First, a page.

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Thread: Driver circuit w/ TTL blanking for bare laser diode

  1. #1
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    Default Driver circuit w/ TTL blanking for bare laser diode

    I took a laser diode from a DVD player and currently I am using 3v (from batteries) and a MOSFET from radio shack to drive it. The diode an battery is in series with the drain of the MOSTFET. The TTL out from my laser show driver hooks to the gate of the MOSFET. And, I have to say that it does all work.

    However, I am not sure that is the best way to do it and I want to eventually use a power supply (not batteries) so I would like a better driver. I have heard about the dangers of power spikes so thats why I am using batteries for now.

    Anyway, does anyone have a schematic for this? I have seen drivers on SAMs FAQ but they don't have TTL modulation. So, I am asking for help here.

    Thanks,
    Gary

    PS Right now I drive the laser diode straight with the 3v from the battery. It uses 250ma. Is there a way to tell how what the laser diode is actually rated for as far as voltage or current? I don't want to be over or under driving it.

  2. #2
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    250 ma!!!!

    I'm amazed you haven't blown the diode yet. Normally those things run at just under 100 ma. I've personally cranked one up to 135 ma, and Fred (Astroguy) has has some of his up to 200 ma. But he's had a few failures too.

    I use the "Sam's laser diode test circuit" from the laser faq to drive my DVD burner diodes. (Yeah, it's a cumbersome circuit, but I figured I wanted to be extra safe!) I haven't tried modulating the thing though, and now that I think about it, it really wasn't designed with modulation in mind. :?

    My guess is that you could put a power mosfet in series with the output of the driver and use that to switch the diode on and off. I'd suggest a series resistor though, to prevent a current rush when it switches on. Might need to play around with the values a bit to make it work. Oh yeah, and make sure you don't have *ANY* capacitors downstream of the final voltage regulator if you decide to use the mosfet idea. Reason is that when the mosfet switches on, the cap could discharge through the diode and you'd get a current spike that could kill the diode.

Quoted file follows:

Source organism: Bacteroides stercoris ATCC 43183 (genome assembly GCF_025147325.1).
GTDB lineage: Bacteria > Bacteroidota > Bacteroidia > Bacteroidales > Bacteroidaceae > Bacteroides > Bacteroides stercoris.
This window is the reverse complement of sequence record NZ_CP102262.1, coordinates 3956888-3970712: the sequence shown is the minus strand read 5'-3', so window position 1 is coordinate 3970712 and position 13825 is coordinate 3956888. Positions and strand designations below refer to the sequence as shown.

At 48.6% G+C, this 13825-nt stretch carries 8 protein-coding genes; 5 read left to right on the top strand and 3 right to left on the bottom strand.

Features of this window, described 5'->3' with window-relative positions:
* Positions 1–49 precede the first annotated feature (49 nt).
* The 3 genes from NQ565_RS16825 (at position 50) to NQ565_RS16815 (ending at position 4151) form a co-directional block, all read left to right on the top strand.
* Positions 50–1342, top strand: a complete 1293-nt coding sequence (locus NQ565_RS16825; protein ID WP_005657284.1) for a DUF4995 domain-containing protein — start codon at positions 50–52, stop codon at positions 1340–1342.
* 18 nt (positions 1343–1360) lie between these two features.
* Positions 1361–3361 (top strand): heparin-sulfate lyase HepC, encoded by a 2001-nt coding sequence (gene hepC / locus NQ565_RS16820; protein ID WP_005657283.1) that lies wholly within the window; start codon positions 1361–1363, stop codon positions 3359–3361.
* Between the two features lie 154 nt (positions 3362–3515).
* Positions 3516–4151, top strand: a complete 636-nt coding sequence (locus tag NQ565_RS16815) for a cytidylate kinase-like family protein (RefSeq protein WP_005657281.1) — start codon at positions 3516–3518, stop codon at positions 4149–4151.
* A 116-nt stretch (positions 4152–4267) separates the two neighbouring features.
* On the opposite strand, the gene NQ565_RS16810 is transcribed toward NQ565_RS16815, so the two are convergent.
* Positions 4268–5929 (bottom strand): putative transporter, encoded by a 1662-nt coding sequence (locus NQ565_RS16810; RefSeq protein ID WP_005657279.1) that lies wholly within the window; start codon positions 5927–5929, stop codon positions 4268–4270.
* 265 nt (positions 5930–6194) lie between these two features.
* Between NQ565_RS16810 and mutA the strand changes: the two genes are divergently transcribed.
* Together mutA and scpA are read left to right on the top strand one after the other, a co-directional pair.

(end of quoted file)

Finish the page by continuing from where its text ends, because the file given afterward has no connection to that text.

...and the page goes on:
Let us know how it works out!

    Adam

  3. #3
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    Really, under 100mA? My 8mw uses 50ma. Aren't the DVD burner laser diodes > 100mw? 100mA seems small for something of that power. But, I really don't have anything to compare it to since I am really all new to this.

    Anyway, I appreciate your response and I'll take a look at Sam's driver.

  4. #4
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    Quote Originally Posted by carmangary
    Really, under 100mA? My 8mw uses 50ma. Aren't the DVD burner laser diodes > 100mw? 100mA seems small for something of that power. But, I really don't have anything to compare it to since I am really all new to this.

    Anyway, I appreciate your response and I'll take a look at Sam's driver.
    I have run the DVD diodes at 180ma with great success. I would not go over this without knowing the specs of the diode. I have tried lots of diodes with no specs to work with, I have had them put out as much as 100mw at only 80ma and some take as much as 250ma to get 100mw.